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In three years, the world increase in cereal-grain production was nothing short of spectacular, dubbed a “Green Revolution”.   Borlaug won the Nobel Peace Prize in 1970, protesting to be only “one member of a vast team made up of many organizations, officials, thousands of scientists, and millions of farmers – mostly small and humble…”

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Norman Borlaug works with Chinese agricultural leaders, 1974

With mass starvation or widespread deforestation being the only historic alternatives, the “Borlaug Hypothesis” introduced a third option, that of increasing yields on existing farmland.  The work however, was not without critics. Environmentalists criticized what they saw as large-scale monoculture, in nations previously reliant on subsistence farming. Critics railed against “agribusiness” and the building of roads through what had once been wilderness.

David Seckler, Director General of the International Water Management Institute said “The environmental community in the 1980s went crazy pressuring the donor countries and the big foundations not to support ideas like inorganic fertilizers for Africa.”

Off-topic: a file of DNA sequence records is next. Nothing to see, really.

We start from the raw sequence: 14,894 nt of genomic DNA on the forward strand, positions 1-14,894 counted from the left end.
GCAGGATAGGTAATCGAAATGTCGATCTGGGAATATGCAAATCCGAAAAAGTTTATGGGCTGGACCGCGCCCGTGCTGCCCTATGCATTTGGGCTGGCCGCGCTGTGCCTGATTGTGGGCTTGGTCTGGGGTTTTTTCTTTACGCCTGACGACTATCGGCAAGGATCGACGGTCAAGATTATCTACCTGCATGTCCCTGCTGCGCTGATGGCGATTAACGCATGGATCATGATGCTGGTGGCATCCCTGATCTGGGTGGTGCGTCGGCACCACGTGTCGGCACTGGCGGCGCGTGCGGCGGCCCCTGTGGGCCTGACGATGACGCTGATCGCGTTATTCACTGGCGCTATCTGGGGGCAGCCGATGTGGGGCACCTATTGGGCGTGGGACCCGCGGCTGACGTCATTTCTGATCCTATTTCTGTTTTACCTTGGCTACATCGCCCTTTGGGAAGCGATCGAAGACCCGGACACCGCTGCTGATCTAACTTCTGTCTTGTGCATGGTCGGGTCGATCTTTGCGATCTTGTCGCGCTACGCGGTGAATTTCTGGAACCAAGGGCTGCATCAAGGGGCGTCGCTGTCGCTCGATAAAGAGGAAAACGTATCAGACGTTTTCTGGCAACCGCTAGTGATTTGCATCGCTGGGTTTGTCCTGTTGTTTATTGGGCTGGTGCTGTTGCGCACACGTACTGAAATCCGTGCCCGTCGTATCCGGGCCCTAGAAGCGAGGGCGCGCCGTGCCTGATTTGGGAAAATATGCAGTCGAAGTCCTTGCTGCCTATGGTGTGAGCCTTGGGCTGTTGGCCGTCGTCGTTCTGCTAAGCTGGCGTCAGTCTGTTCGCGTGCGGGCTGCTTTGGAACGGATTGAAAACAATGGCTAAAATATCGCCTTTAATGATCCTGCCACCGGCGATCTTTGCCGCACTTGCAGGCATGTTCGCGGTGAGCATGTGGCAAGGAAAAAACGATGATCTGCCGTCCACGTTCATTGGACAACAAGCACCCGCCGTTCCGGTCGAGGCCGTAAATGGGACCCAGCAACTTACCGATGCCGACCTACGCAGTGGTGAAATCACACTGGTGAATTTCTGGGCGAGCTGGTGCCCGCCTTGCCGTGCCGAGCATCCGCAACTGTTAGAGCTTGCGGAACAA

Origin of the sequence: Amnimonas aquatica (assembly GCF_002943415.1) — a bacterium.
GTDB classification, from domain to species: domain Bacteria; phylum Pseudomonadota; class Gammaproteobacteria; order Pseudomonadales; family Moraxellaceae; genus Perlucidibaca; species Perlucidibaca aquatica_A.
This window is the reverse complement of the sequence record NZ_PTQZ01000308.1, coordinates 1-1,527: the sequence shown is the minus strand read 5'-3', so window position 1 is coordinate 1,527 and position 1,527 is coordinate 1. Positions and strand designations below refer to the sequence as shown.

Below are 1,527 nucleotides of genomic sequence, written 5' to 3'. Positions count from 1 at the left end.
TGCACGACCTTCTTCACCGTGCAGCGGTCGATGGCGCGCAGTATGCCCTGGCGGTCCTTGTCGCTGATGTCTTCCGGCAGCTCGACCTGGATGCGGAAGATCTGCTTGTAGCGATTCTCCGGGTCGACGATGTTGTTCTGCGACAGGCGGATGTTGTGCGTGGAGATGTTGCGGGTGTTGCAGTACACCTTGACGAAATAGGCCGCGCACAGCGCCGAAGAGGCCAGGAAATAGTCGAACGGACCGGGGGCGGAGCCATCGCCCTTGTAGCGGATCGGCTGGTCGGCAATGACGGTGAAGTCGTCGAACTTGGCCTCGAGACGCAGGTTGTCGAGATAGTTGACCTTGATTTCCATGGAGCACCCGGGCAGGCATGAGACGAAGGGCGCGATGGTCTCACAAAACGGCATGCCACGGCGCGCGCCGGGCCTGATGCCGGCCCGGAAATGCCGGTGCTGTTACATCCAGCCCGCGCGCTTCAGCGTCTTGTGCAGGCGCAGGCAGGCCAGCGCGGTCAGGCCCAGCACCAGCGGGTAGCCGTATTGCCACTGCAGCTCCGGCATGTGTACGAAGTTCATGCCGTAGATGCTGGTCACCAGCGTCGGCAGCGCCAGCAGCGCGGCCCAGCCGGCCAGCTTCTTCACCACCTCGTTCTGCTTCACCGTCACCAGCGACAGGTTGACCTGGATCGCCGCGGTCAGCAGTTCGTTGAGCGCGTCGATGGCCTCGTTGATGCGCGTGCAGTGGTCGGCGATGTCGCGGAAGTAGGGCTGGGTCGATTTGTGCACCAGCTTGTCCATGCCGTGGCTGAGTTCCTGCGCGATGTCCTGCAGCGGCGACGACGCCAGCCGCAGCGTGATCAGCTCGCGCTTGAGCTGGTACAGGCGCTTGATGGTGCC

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Norman Borlaug, Nobel Prize Acceptance Speech, December 11, 1970

The Rockefeller and Ford foundations withdrew funding, along with the World Bank. Well fed environmentalist-types congratulated themselves on “success”, as the Ethiopian famine of 1984-’85 destroyed over a million lives. Millions more were left destitute, on the brink of starvation.

Borlaug fired back, “[S]ome of the environmental lobbyists of the Western nations are the salt of the earth, but many of them are elitists. They’ve never experienced the physical sensation of hunger. They do their lobbying from comfortable office suites in Washington or Brussels. If they lived just one month amid the misery of the developing world, as I have for fifty years, they’d be crying out for tractors and fertilizer and irrigation canals and be outraged that fashionable elitists back home were trying to deny them these things.

Borlaug became involved at the invitation of Ryoichi Sasakawa, chairman of the Japan Shipbuilding Industry Foundation, who wondered why methods used so successfully in Asia, were not being employed in Africa. Since that time, the Sasakawa Africa Association (SAA) has trained over 8 million farmers in SAA farming techniques. Maize crops developed in African countries have tripled, along with increased yields of wheat, sorghum, cassava, and cowpeas.